The bottom line is that authors want their work to be read; and publishers' business model is to prevent people from reading it. Their and our goals are not merely out of alignment, they are diametrically opposed.

      • pm286 says:

        If you haven't read Mike's post (I have, several times) do so now. And then either become converted, or tell us why not. Because, honestly, I cannot see how rational humans with something similar to common human values (not even a conscience) cannot see the value of Openness.

      • Tas says:

        I guess it depends on how you define 'us'. If you mean us as in we the people who are committed to OA then you are right but if you mean 'us' as in the scientists vs. publishers, then the lines are more blurred than that. There has been a substantial failure, despite 20 years of OA, to communicate the benefits and potential. It's more or less only the last few years the some inroads have been made but we have barely scratched the surface. The amount of grey material, that is locked away and hidden when it has massive potential to accelerate technological development, is staggering.

        • Mike Taylor says:

          "If you mean us as in we the people who are committed to OA then you are right but if you mean ‘us’ as in the scientists vs. publishers, then the lines are more blurred than that."

          Not really. We have been habituated to believe that publishers' interests align with our own, but as Matt's article (linked above) shows, that simply isn't the case. David Parry said it well: "If you publish in a journal which charges for access, you are not published, you are private-ed".

          "There has been a substantial failure, despite 20 years of OA, to communicate the benefits and potential."

          That's true; and it is of course the very problem that we are now trying to fix.

  2. Barbara Fister says:

    But what about when the scientists are the publishers? I'm looking at you ACS and Royal Society. These are scientific societies founded to spread knowledge and promote science but their prices are crazy-high. The chemists I know tell me (a librarian) "well, jeez, you should be given more money." I want to say "jeez, you should care more about promoting science and get control of your own organization." It's hard to communicate the benefits of OA when scientists themselves reap the benefits of imposing tolls and can't imagine any other way of promoting science.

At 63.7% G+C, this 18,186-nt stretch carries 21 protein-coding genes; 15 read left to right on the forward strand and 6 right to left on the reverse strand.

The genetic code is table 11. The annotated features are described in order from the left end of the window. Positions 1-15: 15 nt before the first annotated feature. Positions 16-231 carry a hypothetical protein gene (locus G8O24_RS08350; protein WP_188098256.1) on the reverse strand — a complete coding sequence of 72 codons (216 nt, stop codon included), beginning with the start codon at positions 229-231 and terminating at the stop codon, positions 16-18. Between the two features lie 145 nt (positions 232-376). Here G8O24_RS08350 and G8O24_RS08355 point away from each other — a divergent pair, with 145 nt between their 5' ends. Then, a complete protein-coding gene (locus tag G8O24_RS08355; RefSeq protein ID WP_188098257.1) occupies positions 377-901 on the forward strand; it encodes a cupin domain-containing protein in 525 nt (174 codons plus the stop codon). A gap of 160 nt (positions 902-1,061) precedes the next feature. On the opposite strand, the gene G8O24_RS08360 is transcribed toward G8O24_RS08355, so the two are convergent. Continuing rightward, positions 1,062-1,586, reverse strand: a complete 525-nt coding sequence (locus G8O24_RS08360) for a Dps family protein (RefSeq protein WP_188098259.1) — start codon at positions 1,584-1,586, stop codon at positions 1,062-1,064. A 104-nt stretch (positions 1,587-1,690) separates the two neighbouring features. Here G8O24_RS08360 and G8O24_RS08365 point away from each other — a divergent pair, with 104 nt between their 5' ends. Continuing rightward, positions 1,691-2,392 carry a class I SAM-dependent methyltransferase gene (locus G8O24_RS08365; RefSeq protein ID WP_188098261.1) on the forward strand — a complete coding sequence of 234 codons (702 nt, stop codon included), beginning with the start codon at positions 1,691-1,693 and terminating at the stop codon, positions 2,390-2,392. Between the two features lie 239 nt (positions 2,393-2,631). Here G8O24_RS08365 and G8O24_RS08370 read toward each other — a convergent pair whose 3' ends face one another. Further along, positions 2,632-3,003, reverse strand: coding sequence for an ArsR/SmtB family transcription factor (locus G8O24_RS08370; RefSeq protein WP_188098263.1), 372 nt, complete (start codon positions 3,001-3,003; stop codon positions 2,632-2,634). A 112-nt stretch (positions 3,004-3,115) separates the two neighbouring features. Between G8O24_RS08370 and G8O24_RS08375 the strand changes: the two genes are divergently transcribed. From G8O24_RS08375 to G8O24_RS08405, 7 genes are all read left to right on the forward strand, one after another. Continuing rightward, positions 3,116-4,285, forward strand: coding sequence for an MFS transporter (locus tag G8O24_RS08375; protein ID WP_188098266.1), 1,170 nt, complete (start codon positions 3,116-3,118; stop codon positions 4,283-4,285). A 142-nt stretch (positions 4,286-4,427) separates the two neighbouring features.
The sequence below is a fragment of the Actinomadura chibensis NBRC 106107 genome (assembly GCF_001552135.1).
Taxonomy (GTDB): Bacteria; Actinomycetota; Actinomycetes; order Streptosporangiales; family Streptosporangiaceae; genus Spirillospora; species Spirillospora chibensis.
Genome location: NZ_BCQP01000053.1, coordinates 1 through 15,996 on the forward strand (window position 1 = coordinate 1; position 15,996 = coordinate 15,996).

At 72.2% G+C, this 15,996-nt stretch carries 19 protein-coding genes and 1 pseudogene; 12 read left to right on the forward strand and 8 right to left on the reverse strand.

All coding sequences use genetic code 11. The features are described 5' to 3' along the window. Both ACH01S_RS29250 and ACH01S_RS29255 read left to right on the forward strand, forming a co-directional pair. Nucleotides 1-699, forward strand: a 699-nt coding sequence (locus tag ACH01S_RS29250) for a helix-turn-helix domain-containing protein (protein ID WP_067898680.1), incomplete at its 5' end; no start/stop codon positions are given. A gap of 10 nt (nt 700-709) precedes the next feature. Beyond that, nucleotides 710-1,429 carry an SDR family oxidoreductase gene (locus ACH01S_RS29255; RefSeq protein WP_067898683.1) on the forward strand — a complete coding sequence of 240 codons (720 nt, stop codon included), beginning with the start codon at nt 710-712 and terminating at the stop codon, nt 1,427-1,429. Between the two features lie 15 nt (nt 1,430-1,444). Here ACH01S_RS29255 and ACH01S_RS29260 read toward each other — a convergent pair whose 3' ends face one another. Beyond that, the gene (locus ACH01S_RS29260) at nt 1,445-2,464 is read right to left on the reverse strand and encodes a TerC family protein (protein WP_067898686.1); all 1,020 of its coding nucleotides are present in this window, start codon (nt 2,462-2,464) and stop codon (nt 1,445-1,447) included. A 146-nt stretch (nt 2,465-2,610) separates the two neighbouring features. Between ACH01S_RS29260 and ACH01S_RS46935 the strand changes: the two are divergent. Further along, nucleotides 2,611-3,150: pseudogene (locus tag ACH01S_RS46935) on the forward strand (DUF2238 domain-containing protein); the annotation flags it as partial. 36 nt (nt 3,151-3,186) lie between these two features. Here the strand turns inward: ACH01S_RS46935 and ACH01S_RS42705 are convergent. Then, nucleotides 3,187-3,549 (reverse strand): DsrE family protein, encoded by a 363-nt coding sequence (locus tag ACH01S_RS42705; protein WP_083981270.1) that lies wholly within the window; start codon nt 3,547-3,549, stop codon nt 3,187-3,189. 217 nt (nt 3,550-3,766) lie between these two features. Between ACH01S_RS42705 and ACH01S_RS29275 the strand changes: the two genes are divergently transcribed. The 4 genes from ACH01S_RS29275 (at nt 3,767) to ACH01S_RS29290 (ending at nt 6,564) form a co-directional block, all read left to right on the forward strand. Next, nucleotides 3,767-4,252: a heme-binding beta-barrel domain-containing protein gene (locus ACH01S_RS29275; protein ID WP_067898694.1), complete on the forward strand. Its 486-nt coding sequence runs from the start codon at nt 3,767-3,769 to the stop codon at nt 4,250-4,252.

• pm286 says:

      The ACS does not promote science, it promotes the ACS. When the NIH created a free open database of open chemicals the ACS spent money and energy lobbying congress to get it closed down. They nearly won. This is not promoting science, it is sheer greed and self-centeredness.

      Yes, it's hard. We cannot wait for Planck's method of progress - funerals. But so few scientists seem to even know there is a problem. I do what I can. And my brain is constantly looking for new approaches.

      It's not about money. It's about ownership.

  3. Pingback: Around the Web: #OccupyScholComm in chronological order : Confessions of a Science Librarian

  4. Pingback: Around the Web: #OccupyScholComm in chronological order [Confessions of a Science Librarian] | Digital Brain ; Science and Technology News

  5. It seems that writer's will always struggle and battle publishers. Although their "ends" are the same (well, for the most part it is to make money on both sides), but the mans are surely different.

    It's interesting that Peter touched on mode of production. Based on this it's still clear that the relationship between the bourgeoisie and the proletariat prevails even between writers and publishers. Again, the same theme - same end, different mean and reason.

    Great post btw.